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D.C. Lobbying Disclosures Of Limited Use To Watchdogs

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It's difficult to track the activities of lobbyists at the Wilson Building in real-time.
Larry Miller: http://www.flickr.com/photos/drmillerlg/1246397248/
It's difficult to track the activities of lobbyists at the Wilson Building in real-time.

The District is out with its lobbying report for the year, the required lists detailing which lobbyists met with which politicians. From fights over Pepco and Walmart expansion to speed cameras and sports teams, lobbyists had a busy first of half of 2012. They raked in hundreds of thousands of dollars in fees and visited with lawmakers and staff nearly 1,900 times, according to the report.

Greasing the wheels

The records can be great at showing some of the arm-twisting that went on behind the scenes at the Wilson Building.

One example is the proposal to place huge, high-definition billboards outside the Verizon Center. Records show a furious lobbying effort last month by a company run by Ted Leonsis, the owner of the Verizon Center as well as the Wizards and Capitals. The company's lobbyists met with lawmakers and staff 65 times last month, and apparently it paid off. Emergency legislation passing 12-0 to ensuring these revenue-producing billboards will be up by the fall, when the teams begin their seasons.

Among the highlights from the report: Council member Yvette Alexander had the most lobbied office by far, with more than 160 visits over the first half of the year. The offices of members Jack Evans and Mary Cheh finished second and third.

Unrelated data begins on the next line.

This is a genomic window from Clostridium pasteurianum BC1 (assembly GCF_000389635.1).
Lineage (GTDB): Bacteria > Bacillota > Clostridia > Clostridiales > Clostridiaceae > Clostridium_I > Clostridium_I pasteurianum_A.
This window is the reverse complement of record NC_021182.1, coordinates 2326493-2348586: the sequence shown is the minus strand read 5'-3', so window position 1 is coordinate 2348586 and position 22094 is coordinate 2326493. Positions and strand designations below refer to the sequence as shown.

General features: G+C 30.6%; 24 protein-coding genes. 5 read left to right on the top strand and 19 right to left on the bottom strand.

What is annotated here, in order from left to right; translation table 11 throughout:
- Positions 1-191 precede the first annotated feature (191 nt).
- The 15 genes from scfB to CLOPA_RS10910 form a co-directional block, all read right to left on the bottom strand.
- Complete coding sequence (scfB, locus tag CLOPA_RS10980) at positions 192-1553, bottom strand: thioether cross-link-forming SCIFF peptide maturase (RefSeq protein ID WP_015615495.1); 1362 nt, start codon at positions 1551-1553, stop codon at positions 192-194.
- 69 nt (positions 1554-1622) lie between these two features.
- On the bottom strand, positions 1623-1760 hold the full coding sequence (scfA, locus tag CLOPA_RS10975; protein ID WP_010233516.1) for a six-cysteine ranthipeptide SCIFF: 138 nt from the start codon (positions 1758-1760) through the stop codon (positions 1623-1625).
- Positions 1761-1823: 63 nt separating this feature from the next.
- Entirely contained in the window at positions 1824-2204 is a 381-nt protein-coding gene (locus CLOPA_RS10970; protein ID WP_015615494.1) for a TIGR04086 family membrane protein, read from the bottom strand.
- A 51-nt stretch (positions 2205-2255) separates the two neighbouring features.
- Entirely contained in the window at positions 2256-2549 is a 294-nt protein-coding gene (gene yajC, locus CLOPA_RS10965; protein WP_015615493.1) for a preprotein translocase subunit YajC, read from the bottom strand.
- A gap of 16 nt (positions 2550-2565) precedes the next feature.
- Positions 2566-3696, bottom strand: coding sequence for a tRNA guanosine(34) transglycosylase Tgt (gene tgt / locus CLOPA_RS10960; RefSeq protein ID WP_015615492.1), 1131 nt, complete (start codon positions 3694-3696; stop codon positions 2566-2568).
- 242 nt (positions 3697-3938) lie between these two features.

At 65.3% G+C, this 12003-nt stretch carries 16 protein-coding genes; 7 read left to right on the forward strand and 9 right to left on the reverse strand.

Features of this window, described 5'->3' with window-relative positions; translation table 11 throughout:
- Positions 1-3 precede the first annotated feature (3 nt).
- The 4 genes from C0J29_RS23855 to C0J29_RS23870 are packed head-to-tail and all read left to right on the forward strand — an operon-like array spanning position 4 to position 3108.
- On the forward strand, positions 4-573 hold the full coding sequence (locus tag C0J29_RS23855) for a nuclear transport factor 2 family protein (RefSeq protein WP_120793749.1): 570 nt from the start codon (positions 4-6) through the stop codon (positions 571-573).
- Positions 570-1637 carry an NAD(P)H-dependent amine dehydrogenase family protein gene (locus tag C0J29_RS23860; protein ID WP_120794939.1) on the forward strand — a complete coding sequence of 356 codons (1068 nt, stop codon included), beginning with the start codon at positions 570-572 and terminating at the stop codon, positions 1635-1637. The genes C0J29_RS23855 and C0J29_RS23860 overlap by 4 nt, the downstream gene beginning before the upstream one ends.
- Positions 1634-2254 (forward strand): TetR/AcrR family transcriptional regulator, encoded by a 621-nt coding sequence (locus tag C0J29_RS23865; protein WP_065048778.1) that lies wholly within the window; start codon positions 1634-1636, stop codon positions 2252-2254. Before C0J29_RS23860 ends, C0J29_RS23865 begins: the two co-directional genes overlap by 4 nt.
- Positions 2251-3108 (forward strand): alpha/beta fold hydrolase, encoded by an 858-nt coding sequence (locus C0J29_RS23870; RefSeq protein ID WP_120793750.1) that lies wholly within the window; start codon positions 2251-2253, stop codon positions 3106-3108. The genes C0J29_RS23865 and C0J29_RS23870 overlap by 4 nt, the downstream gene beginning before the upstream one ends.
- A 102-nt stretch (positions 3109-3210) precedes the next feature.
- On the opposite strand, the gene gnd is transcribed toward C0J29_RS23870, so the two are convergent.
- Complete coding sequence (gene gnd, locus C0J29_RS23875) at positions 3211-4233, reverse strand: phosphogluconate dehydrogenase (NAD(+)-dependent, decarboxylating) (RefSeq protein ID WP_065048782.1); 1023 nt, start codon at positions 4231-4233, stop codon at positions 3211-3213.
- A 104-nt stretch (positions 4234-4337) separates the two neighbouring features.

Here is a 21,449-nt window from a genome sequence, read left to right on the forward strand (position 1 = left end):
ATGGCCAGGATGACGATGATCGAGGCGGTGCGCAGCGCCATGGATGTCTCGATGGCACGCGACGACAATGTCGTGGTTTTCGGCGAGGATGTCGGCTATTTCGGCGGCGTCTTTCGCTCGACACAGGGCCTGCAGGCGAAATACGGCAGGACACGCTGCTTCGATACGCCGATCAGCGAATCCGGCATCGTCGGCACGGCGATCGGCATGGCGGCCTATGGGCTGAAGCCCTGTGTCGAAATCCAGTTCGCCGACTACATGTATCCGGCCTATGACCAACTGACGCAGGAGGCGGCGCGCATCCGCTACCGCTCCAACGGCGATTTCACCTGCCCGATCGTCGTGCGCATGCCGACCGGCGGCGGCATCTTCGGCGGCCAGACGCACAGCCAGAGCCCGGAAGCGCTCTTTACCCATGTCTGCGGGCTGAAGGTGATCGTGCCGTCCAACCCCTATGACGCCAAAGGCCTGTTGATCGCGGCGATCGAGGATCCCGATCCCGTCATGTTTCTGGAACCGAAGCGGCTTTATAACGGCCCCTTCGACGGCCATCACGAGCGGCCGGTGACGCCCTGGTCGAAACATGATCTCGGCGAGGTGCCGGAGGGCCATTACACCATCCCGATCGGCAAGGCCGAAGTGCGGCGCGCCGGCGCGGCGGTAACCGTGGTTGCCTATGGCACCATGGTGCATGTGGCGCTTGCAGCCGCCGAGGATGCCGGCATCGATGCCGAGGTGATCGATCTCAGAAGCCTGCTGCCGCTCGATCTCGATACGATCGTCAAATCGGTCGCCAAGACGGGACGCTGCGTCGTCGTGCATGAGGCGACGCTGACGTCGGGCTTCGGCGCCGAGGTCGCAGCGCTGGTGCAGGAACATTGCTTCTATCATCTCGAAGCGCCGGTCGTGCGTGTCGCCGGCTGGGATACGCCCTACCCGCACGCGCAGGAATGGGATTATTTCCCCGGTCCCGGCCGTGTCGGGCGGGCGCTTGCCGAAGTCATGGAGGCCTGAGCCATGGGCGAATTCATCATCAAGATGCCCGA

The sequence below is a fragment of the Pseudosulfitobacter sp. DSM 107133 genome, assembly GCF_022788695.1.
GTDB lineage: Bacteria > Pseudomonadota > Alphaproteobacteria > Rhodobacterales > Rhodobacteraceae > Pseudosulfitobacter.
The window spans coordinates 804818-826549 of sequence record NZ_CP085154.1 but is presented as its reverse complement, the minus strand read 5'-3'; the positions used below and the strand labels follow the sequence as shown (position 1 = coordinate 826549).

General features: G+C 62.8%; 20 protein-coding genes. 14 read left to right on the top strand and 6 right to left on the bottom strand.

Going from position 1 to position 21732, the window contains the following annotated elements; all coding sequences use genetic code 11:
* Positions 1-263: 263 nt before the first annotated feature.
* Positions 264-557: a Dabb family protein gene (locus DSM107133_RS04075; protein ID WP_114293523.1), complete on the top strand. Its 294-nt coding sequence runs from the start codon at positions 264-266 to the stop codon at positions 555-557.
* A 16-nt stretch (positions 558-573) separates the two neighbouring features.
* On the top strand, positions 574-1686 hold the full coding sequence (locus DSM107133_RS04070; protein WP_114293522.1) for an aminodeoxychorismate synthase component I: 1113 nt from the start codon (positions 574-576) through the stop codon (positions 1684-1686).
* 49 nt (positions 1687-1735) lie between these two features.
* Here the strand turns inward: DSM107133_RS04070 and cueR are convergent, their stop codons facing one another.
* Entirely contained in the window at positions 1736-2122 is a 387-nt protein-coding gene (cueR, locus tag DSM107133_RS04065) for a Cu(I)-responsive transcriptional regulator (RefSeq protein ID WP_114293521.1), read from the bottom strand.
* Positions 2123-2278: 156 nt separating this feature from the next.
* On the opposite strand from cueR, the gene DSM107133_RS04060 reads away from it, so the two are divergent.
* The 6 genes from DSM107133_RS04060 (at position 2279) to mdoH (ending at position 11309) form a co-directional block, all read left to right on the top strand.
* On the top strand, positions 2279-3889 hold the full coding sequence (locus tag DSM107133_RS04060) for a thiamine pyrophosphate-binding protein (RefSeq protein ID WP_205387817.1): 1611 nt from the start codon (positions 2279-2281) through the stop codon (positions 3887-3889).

Among the lowlights: the sloppy bookkeeping by lobbyists and the city's Office of Campaign Finance — one entry from a labor union, for example, dated by Feb. 3, shows the group met with "BLAH-BLAH."

Disclosures don't shed much light

But in terms of actual usefulness for members of the public and the media, D.C.'s lobbying records are more like autopsy reports than check-ups. That's because the District government releases its lobbying reports only twice a year, and often right around the time the busy legislative season is wrapping up.

"What happens is you don't get the detailed information until often after a vote or after they are in recess when it's too late to do anything about it," says Lisa Rosenberg, with the government watchdog group the Sunlight Foundation. She says the District could do much better when it comes to lobbying transparency.

Infrequent lobbying reports makes it nearly impossible for voters and journalists to make connections between lobbying and campaign contributions and fundraising activities.

Take registered lobbyist David Wilmot. Wilmot has served as a personal lawyer for one council member and served as the campaign finance chairperson for another council member. Records show Wilmot, who was paid by Walmart, Anheuser-Busch, AT&T and other companies, met with lawmakers and staff more than 150 times this year.

"And again, if only you have only semi-annual reports you can't connect all of those dots and find out who is really pulling those influence levels," says Rosenberg.

So far, the city has no plans to update its disclosure requirements.

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